All about wood

All about wood

The NZ Wood Resene Timber Design Awards are about celebrating innovative uses of timber in our public and residential buildings. Step inside the Canterbury finalists for 2017


For the innovative use of engineered timber, resulting in a distinctive technical/structural impact on a residential, commercial, industrial or public building environment.

Finalist: Bealey Lodge
Designer: RM Designs
Photographer: Hedwig Photography

The original 1500m2, three-level travellers’ lodge was damaged and subsequently demolished as a result of the Christchurch earthquakes. A 2000m2 replacement building was decided on, based on required bed numbers. 
Through a project offshore, the design team learnt of a cross-laminated timber system, and formed an association with XLam who manufacture the product in New Zealand. At around 20% of the weight of previous structures, the lightness of the product immediately attracted the design team’s attention, working as they were with peaty land. 
The building was subsequently designed and built in a true collaboration between architecture, engineering and services. A benchmark in timber engineering, the building showcases uniquely Kiwi timber to tourists. 

For the innovative use of timber resulting in a distinctive visual impact on a residential building, either stand-alone or multi-unit/multi-storey project.

Finalist: Salisbury Street Townhouse
Designer: Warren and Mahoney Architects
Photographer: Dennis Radermacher

One of the first projects using cross-laminated timber technology in Christchurch, this tight building site on a busy street gave little working space to its design and construction team. The prefabricated panels allowed for quality control, speed of construction and less waste produced, when compared to cutting timber framing on site, whilst also providing cost benefits.
A rich combination of beautifully-crafted zinc and cedar highlight the individual units, enhancing the interplay of forms, and responding to the scale and texture of neighbouring heritage Victorian villas. 
These townhouses provide an exemplar for medium-density central city living. The acute angular forms define the buildings’ presence in the new Christchurch.

Finalist: Bradnor Road
Builder: Homes by Maxim
Designer: Cymon Allfrey Architects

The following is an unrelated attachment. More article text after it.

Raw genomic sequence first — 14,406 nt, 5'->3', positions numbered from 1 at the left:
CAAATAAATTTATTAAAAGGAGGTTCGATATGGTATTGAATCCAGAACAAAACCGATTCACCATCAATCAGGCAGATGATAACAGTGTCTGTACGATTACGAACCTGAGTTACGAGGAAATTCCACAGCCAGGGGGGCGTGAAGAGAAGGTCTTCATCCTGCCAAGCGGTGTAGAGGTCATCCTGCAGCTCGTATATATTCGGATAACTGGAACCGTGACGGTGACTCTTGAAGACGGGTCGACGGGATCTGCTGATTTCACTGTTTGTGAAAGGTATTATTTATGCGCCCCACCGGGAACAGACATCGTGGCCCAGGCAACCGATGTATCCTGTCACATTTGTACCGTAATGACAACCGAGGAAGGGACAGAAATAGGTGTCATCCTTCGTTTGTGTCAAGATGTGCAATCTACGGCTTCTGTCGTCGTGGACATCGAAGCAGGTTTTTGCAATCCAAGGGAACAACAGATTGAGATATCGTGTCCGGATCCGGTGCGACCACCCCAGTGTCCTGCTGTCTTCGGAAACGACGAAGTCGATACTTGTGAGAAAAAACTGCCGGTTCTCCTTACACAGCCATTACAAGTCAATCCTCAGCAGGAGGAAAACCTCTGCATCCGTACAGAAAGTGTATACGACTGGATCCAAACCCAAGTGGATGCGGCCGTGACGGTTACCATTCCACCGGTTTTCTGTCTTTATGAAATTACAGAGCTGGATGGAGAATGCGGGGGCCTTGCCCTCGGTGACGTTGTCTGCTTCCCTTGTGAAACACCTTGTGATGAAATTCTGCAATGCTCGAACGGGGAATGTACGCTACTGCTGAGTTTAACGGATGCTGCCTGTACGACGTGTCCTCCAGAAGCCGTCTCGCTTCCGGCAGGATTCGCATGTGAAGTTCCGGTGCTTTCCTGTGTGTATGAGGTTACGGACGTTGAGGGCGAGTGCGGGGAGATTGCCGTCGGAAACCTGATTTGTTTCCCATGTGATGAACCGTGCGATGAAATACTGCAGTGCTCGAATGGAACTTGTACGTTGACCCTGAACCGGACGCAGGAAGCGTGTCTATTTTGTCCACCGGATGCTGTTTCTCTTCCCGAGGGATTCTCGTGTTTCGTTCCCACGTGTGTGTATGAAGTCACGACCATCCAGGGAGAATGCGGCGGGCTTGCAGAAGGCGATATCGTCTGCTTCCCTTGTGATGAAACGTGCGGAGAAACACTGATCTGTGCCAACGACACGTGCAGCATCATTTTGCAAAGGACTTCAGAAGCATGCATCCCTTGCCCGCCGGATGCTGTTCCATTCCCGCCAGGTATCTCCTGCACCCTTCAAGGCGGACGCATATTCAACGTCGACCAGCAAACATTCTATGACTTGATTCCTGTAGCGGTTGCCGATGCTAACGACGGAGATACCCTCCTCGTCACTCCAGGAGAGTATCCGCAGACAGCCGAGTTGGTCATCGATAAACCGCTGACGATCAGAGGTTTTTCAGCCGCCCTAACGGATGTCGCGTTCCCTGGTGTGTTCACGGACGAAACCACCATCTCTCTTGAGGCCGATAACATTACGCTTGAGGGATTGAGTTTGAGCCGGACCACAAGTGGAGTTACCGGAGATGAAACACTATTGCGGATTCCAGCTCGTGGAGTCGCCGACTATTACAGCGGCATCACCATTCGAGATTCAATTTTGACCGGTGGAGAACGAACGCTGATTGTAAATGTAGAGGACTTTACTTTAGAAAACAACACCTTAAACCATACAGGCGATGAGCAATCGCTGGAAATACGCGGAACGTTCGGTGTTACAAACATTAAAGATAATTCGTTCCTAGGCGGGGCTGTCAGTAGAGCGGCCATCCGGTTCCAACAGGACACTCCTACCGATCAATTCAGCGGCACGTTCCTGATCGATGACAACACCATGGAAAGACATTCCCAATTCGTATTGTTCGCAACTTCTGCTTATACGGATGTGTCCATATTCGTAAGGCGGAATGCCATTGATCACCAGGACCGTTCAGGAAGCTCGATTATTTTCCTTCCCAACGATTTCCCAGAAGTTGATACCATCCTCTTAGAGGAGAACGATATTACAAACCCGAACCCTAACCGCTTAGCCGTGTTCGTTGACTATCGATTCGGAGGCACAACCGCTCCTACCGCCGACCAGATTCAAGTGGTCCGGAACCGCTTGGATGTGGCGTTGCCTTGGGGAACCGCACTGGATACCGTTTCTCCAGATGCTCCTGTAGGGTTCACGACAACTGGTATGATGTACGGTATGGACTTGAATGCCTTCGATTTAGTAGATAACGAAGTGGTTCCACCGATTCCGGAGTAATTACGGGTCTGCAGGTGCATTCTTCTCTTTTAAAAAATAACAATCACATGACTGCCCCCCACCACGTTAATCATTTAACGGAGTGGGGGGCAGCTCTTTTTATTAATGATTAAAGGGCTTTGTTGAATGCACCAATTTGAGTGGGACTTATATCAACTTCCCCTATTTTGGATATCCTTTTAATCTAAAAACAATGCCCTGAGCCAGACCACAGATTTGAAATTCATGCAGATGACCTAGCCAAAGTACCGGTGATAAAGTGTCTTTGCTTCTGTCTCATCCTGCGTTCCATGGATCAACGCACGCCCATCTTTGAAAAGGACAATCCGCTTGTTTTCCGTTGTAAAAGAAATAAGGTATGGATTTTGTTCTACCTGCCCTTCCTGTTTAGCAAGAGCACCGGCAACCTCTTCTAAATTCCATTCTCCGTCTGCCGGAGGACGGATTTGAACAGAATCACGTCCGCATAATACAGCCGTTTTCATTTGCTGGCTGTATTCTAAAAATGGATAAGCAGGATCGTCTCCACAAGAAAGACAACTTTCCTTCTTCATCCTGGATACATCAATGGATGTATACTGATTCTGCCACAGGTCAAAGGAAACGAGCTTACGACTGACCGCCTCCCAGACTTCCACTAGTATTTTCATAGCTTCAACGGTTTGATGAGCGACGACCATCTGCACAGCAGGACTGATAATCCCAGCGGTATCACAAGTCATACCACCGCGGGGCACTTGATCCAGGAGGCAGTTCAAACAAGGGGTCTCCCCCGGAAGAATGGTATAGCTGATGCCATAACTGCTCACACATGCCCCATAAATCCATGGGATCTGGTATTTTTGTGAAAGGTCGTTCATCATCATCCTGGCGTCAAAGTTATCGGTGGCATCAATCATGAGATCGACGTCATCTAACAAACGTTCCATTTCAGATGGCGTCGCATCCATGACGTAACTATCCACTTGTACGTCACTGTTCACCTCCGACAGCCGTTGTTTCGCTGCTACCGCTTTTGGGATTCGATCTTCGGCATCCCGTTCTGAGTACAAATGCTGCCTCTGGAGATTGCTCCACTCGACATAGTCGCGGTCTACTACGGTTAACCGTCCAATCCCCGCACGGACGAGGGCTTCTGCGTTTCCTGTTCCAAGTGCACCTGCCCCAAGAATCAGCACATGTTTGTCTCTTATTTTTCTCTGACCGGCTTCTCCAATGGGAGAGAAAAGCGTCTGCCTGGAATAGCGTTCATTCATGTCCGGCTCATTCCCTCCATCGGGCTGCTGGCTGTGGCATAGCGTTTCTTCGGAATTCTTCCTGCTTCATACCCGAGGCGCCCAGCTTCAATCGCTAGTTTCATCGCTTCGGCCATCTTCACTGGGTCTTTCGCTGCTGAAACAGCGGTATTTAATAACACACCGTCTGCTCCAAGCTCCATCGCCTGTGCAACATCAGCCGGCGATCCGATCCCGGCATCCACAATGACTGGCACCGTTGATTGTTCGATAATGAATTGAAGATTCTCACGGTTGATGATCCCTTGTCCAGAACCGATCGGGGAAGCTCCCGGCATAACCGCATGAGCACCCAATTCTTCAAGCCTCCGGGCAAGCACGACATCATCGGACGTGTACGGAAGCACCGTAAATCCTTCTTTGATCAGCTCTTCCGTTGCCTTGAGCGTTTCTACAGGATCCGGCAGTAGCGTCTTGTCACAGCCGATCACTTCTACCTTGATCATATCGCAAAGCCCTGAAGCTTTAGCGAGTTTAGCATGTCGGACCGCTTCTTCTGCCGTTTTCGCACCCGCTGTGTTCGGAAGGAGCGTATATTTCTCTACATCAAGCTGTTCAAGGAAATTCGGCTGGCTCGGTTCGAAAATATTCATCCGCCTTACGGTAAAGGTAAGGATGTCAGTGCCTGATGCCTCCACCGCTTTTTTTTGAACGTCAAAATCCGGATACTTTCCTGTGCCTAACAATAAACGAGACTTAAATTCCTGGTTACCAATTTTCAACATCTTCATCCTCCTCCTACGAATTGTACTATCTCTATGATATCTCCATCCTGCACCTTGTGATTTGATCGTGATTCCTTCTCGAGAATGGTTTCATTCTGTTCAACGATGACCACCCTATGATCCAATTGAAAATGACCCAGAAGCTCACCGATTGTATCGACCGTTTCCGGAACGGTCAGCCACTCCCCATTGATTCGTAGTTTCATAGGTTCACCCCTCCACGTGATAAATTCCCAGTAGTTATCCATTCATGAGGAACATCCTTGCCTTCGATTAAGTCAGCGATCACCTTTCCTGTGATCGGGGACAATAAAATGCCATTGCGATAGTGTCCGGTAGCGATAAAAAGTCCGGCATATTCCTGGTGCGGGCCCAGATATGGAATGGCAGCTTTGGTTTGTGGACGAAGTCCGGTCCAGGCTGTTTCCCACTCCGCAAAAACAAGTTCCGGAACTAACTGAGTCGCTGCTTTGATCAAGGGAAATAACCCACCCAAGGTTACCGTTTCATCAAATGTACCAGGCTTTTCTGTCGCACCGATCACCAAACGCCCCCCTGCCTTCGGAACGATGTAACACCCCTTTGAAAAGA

Photographer: Stephen Goodenough

‘This home is special’, declares Scott Taylor, Sales Manager at Homes By Maxim. Indeed, this build is a stunning product of the clear vision, expert craftsmanship and complete dedication of everyone involved. 
The homeowners sought a home that would evoke mid-century modern architecture, which for architect Cymon Allfrey opened up manifold possibilities for embracing timber. As Cymon explains, ‘the design anchors to the notion that no structural steel was to be used’, and this ‘guide[d] the aesthetic and materiality’.
Enveloped by trees and bordered by a stream, the home is perfectly settled in its surrounds. There is nothing to show of the disruptions that have occurred here: first during the 2010-11 sequence of earthquakes, and second the subsequent engineering required on the TC3 land. 
From the road, this home is intriguing and inviting, with a gentle, yet decisive monopitch roof sitting atop a stretch of interlocking glazed timber portals. Throughout, Rusticated Western Red Cedar has been used in different ways, horizontally and vertically, in a wide range of finishes. 
The exquisite assemblage of timber features creates an interior that is fluid and dynamic, as well as elegant. Vertical wooden slats inside the entrance afford glimpses into the open spaces beyond, whilst shelving and storage solutions have been integrated into the sleek, linear composition. Glass has been used extensively to accentuate the timber forms and to create a seamless threshold between inside and out. 
This 310sqm home has at its heart two kitchens. A large open-plan kitchen-dining-living, along with a formal lounge, accomodates the comings and goings of family life, while offering dynamic spaces for socialising. ‘This really is an entertainer’s dream’, enthuses Scott, ‘yet it also has a family feel’ – the spaces taking on new character when the grandchildren come to stay. 
It all fits together so organically, apparently effortlessly. But Scott recalls what was the ‘mission’ of craning in and positioning the large exposed beams. ‘It had to be precise, within a millimetre or so.’
As with every project Homes By Maxim undertakes, precision was paramount as each of the pieces came together. As Scott says, ‘you can’t put any builder on a job like this’ – it requires a special builder and line-up of subcontractors. ‘We stick with people we know and trust’, he adds – people with exacting standards of workmanship, who share the company’s ethos of professional integrity.